We tend to be more positive for medium-term prospects for India due to 1) sustained lower crude prices, 2) cheap global capital (-ve interest rates in most economies), 3) Lower domestic interest rates, 4) bunching-up of latent demand and revival of CAPEX cycle, 5) possibility of the emergence of India as an alternative to china once the COVID issue settles, 6) sustained global liquidity due to unlimited QE by FED and other central bankers.

Q) In the first six months of 2020 we saw plenty of buybacks as well as companies announcing delisting. What is the rationale behind it, and do you think this trend would extend in the next six months as well?

A) In the month of March, there was a sharp fall in prices to the tune of 30-35%. Mid-caps and small-caps have been falling since 2018 and some were down almost 60-80% from their peaks.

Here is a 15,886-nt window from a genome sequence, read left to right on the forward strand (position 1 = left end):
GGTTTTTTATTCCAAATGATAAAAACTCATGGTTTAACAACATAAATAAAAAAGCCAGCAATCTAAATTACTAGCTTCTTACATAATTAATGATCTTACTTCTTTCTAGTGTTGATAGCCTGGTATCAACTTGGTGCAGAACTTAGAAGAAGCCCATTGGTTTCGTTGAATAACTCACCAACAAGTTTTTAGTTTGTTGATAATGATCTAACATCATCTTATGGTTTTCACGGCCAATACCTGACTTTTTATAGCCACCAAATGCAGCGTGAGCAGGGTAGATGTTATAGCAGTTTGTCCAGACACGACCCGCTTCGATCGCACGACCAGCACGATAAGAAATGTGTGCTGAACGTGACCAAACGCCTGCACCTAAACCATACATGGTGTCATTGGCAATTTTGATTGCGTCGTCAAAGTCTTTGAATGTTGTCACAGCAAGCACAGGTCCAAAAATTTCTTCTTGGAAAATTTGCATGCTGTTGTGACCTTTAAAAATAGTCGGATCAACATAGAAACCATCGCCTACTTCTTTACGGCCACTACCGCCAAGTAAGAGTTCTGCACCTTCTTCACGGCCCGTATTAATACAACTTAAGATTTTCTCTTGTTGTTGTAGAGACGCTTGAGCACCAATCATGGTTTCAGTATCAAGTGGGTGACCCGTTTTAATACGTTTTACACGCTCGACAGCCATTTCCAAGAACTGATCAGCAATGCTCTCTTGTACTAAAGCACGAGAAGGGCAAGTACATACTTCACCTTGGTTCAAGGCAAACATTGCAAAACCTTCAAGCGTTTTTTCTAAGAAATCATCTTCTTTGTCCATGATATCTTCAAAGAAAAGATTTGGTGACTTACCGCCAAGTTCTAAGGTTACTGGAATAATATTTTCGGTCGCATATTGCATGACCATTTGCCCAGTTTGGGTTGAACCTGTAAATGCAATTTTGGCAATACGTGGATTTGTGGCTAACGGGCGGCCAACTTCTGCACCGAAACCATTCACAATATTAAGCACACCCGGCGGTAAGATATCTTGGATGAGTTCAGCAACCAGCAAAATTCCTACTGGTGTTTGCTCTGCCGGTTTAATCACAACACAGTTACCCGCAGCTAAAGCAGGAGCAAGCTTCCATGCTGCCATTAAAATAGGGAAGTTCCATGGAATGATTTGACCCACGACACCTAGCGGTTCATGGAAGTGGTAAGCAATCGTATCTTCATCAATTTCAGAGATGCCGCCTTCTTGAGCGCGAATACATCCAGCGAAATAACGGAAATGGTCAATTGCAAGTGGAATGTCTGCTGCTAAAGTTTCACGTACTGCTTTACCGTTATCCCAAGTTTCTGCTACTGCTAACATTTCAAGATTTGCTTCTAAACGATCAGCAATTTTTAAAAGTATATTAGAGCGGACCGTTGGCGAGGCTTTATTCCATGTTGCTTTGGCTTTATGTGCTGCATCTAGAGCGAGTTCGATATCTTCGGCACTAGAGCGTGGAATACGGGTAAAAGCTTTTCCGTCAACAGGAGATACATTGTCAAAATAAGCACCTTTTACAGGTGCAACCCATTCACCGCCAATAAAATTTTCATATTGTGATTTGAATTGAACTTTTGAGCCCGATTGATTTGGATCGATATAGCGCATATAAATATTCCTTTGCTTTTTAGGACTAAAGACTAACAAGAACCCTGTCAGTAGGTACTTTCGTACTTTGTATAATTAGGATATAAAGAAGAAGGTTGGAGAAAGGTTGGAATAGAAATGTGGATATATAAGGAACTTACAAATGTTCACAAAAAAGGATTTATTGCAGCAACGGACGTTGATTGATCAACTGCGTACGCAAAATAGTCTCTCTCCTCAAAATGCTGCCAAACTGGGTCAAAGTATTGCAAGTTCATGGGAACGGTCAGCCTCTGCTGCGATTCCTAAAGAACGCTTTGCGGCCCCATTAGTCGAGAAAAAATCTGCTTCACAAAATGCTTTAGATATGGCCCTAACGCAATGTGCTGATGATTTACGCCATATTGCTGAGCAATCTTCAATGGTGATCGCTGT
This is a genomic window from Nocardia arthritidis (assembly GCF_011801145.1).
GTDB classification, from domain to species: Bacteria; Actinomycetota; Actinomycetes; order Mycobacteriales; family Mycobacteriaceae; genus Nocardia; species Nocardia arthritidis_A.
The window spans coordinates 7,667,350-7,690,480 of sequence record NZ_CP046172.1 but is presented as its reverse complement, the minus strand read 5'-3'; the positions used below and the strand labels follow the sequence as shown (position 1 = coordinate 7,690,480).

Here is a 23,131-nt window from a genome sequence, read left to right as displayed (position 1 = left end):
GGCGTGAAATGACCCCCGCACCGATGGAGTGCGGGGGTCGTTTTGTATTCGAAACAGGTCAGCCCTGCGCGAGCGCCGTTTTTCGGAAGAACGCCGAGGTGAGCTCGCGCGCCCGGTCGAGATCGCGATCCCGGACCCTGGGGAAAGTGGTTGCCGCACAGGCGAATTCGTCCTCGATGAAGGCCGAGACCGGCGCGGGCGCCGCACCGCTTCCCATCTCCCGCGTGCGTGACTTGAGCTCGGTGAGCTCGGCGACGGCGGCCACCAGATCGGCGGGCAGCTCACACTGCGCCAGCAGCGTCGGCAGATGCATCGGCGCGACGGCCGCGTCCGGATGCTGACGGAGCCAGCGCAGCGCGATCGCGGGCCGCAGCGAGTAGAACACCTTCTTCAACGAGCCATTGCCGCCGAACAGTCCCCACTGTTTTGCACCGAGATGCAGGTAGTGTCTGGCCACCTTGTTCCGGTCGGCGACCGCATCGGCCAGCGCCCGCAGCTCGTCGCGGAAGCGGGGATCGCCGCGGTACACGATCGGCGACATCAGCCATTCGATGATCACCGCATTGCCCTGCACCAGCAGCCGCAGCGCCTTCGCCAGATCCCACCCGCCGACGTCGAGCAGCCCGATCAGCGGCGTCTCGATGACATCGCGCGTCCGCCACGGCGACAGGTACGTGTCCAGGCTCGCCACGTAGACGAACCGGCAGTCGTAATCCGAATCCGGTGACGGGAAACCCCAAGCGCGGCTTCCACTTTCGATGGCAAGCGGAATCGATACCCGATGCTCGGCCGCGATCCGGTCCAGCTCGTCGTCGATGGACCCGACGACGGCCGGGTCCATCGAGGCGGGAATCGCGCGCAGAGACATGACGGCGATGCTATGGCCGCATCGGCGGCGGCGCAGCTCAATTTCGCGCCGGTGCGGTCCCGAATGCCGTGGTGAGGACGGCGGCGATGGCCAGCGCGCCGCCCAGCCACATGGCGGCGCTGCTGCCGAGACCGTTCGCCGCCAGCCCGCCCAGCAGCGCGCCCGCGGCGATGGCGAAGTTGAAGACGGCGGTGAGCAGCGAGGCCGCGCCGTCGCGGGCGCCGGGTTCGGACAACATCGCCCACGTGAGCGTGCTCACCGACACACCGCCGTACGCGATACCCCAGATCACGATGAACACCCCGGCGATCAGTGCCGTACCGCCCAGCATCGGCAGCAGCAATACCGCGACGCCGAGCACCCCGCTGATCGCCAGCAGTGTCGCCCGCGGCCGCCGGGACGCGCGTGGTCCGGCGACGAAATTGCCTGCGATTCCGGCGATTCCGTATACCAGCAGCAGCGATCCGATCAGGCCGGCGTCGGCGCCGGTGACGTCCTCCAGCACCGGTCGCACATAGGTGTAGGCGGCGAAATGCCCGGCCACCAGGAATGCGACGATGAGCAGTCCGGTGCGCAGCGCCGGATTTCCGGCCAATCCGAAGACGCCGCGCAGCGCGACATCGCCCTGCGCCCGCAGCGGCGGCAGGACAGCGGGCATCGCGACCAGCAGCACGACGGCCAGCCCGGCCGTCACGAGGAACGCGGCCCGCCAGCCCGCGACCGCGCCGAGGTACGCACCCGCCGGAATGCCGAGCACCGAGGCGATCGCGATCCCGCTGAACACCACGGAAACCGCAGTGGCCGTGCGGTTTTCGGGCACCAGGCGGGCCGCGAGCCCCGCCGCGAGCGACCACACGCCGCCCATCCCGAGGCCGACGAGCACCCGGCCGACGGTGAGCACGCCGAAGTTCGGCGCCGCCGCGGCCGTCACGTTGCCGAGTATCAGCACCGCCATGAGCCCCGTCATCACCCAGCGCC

Corporates with the balance-sheet strength and cash-flows used this opportunity to buy-back their shares, while a few announced delisting. Generally, these are good signs and indicate the depressed value and promoter confidence.

Q) Which sectors are likely to turn out to be leaders and laggards in the next six months?

A) In the short to medium term sectors/stocks which may be lesser impacted by the COVID situation and maybe the first ones to bounce-back will outperform.

Our preferred sectors are IT, Telecom, Pharma, Agri-related sectors/ companies, two-wheelers, and metals. Hotel, tourism, Banks, NBFC, capital goods, and big-ticket consumer discretionary segment may lag behind.

Q) Many new investors joined the party on D-Street in the first six months to start their journey of becoming a millionaire if they remain invested for the long term. But, as we head into the next six months – which are the survival tips you would like to share with them to keep them afloat amid volatility?